“Welcome, my dear sir!” cried Levi; “I am happy to congratulate you on your success at Ascot: I am sure I need not tell you how truly delighted I was to hear it.”

“Why, you old sinner,” cried Fred., who was too quick not to lay hold of any circumstance he saw he could turn to his advantage, “you learn every thing: but who told you of this 2"

“Lord H was here this morning and got some money of me, saying that he among others had lost considerably to you.”

Bravo H , thought Fred. to himself, you have unwittingly given me a lift, serving your own turn at the same time. Capital.

“You shall be immortalised, Levi,” said Fred. '

“and if you go first I’ll have you embalmed at my own particular expense. Why, thou Prince of Egypt, I'll have you made into a mummy, and then daily worship you as my deity of liberality. So you have


been advancing his lordship money to put in my pocket, throwing ‘manna in the way of starved people, eh, Levi ?” “Why, you know, my dear sir, I have always been happy to see my money take the same direction,” replied Levi, with one of his blandest smiles. “You are a capital fellow, Levi, and always was. Now I tell you what it is, you have been stumping up for H because he has lost money; you must now come down for me because I have won money.” “Why, my dear sir, you know I always advise you as a friend: do not raise more money if you can do without it—you can't want it just now—my money is really all vested at this moment, and I do not like taking up money for you at “Come, come!” said Fred. interrupting him, “I know what you are going to say about additional interest, and so forth. I want the money: I know you will get it as reasonably as you can, and I must have it: I want to make a purchase: I am really going to live in the country: the Ascot money and what you must get me will just do it. You smile,” said Fred., seeing an incredulous expression on the wily Israelite's countenance. “I am positively in earnest. I am, upon my honour.” “Well,” said Levi, “if you will have the money, I suppose you must: will the end of the month do? I can then get it on far better terms for you,” cried Levi, well knowing, as well as hoping, Fred. would not wait. “No,” cried Fred. “nor the end of the week either. I must have it in three days, or, by George I'll go some where else.” “Well, then, on one condition, my dear Sir, you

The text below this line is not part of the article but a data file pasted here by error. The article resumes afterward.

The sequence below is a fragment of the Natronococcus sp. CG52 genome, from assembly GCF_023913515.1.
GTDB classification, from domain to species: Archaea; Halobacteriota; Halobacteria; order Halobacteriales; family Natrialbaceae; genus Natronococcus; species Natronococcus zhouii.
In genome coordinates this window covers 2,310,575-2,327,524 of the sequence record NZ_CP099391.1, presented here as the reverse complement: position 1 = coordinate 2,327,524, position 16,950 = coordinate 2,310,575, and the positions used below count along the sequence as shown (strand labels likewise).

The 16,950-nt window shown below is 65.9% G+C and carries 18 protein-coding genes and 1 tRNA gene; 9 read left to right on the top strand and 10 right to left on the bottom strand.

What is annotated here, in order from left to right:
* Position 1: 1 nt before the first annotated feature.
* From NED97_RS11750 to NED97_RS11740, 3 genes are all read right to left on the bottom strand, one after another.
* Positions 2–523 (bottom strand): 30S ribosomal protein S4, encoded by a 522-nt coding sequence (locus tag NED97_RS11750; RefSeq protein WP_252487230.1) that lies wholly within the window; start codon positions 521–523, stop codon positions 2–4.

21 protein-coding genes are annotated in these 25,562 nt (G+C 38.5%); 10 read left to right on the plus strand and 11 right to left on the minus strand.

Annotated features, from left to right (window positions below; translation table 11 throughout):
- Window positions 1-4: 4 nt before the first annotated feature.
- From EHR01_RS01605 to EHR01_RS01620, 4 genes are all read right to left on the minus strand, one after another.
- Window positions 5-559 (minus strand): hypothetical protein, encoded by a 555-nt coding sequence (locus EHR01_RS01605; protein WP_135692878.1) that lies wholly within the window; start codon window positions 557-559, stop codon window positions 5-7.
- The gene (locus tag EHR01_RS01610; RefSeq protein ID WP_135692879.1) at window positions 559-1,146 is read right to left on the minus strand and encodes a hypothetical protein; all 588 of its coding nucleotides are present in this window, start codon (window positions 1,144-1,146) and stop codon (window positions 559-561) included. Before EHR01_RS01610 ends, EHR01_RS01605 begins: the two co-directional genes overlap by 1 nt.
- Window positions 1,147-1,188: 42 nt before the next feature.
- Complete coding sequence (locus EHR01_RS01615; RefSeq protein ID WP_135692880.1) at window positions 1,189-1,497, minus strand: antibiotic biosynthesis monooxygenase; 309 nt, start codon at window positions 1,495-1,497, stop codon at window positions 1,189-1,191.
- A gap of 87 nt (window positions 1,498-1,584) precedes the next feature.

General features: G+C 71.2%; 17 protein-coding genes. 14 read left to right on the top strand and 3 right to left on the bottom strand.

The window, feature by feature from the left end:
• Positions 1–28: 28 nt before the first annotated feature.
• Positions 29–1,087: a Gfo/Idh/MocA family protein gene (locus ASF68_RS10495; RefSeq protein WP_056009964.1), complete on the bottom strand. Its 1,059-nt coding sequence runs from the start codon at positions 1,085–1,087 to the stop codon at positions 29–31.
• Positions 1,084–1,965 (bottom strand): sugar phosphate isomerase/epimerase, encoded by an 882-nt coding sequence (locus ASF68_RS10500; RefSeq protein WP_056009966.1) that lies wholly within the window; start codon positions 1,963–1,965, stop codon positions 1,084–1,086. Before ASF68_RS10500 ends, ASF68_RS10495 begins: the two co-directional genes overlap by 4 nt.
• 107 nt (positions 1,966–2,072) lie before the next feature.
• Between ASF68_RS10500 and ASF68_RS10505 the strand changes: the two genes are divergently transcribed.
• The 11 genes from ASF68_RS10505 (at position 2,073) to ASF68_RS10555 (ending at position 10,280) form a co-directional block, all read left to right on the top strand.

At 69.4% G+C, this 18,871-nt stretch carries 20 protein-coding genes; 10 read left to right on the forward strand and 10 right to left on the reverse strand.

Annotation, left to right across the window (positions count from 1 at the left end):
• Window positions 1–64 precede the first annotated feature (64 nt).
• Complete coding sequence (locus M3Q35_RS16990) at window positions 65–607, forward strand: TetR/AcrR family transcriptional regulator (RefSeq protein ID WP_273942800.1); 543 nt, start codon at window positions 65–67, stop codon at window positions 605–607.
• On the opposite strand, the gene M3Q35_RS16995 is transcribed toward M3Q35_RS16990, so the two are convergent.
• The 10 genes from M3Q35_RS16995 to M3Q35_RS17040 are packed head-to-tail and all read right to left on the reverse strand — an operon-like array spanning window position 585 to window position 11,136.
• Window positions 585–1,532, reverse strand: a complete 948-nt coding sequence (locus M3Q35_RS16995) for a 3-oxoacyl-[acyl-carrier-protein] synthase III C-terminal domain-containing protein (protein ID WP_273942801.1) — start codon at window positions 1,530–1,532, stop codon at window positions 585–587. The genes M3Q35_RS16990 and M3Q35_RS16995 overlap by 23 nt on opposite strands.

shall,” cried Levi. “Lords H and B dine with me to-day, by their own invitation; you must do me the honour of meeting them.” “Agreed!” cried Fred., “seven's the main, I suppose.—Adieu.” I wonder, said Fred. to himself, as he descended the stairs, whether the old rascal believes any thing of the Ascot business. On Fred's. return, passing through the hall, he took up several cards, and among them a small elegant perfumed note to this effect:

“CHER AMIE, “Two days' absence has appeared an age to your affectionate “KATE.”

A few minutes found Fred. in a small but elegantly furnished house in Mayfair. Here every article of furniture and ornament evinced the refined and expensive taste of him who had fitted up this fairy temple of love and beauty, for one who, in point of loveliness of person, showed in true keeping with the elegance that surrounded her. The eye of Fred. Manderville had been as correct and classic on the beauty of his mistress, as in every thing of which he chose to possess himself. The chosen few who had the entrée to this abode of beauty, were witness to the correctness of Fred.'s appellation of his fair mistress, when he described her as his “splendid Kate.” His devoted, affectionate, and faithful Kate, were terms of more doubtful reality. Springing from a couch, and throwing on the ground a splendidly bound annual she had been reading, Kate fondly reproached Manderville for his truantship, and with